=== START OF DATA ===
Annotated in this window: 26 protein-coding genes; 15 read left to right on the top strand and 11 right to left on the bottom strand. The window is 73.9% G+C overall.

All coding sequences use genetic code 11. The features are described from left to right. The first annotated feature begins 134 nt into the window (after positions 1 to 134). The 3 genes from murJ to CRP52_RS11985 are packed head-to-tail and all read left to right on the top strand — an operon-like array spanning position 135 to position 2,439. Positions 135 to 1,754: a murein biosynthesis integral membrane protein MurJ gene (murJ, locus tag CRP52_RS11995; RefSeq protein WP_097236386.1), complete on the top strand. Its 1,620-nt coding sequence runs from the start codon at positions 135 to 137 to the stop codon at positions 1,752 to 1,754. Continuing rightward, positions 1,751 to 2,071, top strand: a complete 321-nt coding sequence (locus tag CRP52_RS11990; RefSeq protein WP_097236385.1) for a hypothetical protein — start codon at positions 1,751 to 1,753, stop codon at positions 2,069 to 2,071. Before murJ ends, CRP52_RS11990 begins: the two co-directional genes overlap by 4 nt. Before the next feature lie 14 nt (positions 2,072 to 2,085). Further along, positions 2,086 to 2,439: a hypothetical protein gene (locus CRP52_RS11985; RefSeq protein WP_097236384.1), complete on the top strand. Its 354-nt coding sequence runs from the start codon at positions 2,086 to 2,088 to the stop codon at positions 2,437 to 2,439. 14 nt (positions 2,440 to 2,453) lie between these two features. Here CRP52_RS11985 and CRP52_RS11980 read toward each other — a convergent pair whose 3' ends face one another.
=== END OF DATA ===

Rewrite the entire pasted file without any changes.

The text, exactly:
Annotated in this window: 26 protein-coding genes; 15 read left to right on the top strand and 11 right to left on the bottom strand. The window is 73.9% G+C overall.

All coding sequences use genetic code 11. The features are described from left to right. The first annotated feature begins 134 nt into the window (after positions 1 to 134). The 3 genes from murJ to CRP52_RS11985 are packed head-to-tail and all read left to right on the top strand — an operon-like array spanning position 135 to position 2,439. Positions 135 to 1,754: a murein biosynthesis integral membrane protein MurJ gene (murJ, locus tag CRP52_RS11995; RefSeq protein WP_097236386.1), complete on the top strand. Its 1,620-nt coding sequence runs from the start codon at positions 135 to 137 to the stop codon at positions 1,752 to 1,754. Continuing rightward, positions 1,751 to 2,071, top strand: a complete 321-nt coding sequence (locus tag CRP52_RS11990; RefSeq protein WP_097236385.1) for a hypothetical protein — start codon at positions 1,751 to 1,753, stop codon at positions 2,069 to 2,071. Before murJ ends, CRP52_RS11990 begins: the two co-directional genes overlap by 4 nt. Before the next feature lie 14 nt (positions 2,072 to 2,085). Further along, positions 2,086 to 2,439: a hypothetical protein gene (locus CRP52_RS11985; RefSeq protein WP_097236384.1), complete on the top strand. Its 354-nt coding sequence runs from the start codon at positions 2,086 to 2,088 to the stop codon at positions 2,437 to 2,439. 14 nt (positions 2,440 to 2,453) lie between these two features. Here CRP52_RS11985 and CRP52_RS11980 read toward each other — a convergent pair whose 3' ends face one another.